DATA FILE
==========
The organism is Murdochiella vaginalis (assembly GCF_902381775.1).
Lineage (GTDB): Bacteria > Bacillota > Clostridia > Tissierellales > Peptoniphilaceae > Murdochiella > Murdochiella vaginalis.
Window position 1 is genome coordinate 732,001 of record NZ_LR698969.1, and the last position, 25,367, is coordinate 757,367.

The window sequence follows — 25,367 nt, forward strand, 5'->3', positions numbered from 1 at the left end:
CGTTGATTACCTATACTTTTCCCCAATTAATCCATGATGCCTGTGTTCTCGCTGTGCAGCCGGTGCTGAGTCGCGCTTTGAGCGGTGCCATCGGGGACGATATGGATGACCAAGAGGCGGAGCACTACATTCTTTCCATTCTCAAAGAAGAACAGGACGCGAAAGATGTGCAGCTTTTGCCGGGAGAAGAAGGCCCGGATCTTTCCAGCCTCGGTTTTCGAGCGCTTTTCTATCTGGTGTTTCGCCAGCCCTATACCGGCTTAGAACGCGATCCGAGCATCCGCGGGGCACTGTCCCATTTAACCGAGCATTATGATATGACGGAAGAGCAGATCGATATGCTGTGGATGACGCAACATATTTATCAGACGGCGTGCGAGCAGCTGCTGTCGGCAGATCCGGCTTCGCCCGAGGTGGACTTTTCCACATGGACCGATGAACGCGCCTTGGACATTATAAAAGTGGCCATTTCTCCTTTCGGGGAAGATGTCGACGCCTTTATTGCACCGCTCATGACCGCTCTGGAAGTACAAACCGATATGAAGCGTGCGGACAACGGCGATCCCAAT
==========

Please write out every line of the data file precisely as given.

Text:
The organism is Murdochiella vaginalis (assembly GCF_902381775.1).
Lineage (GTDB): Bacteria > Bacillota > Clostridia > Tissierellales > Peptoniphilaceae > Murdochiella > Murdochiella vaginalis.
Window position 1 is genome coordinate 732,001 of record NZ_LR698969.1, and the last position, 25,367, is coordinate 757,367.

The window sequence follows — 25,367 nt, forward strand, 5'->3', positions numbered from 1 at the left end:
CGTTGATTACCTATACTTTTCCCCAATTAATCCATGATGCCTGTGTTCTCGCTGTGCAGCCGGTGCTGAGTCGCGCTTTGAGCGGTGCCATCGGGGACGATATGGATGACCAAGAGGCGGAGCACTACATTCTTTCCATTCTCAAAGAAGAACAGGACGCGAAAGATGTGCAGCTTTTGCCGGGAGAAGAAGGCCCGGATCTTTCCAGCCTCGGTTTTCGAGCGCTTTTCTATCTGGTGTTTCGCCAGCCCTATACCGGCTTAGAACGCGATCCGAGCATCCGCGGGGCACTGTCCCATTTAACCGAGCATTATGATATGACGGAAGAGCAGATCGATATGCTGTGGATGACGCAACATATTTATCAGACGGCGTGCGAGCAGCTGCTGTCGGCAGATCCGGCTTCGCCCGAGGTGGACTTTTCCACATGGACCGATGAACGCGCCTTGGACATTATAAAAGTGGCCATTTCTCCTTTCGGGGAAGATGTCGACGCCTTTATTGCACCGCTCATGACCGCTCTGGAAGTACAAACCGATATGAAGCGTGCGGACAACGGCGATCCCAAT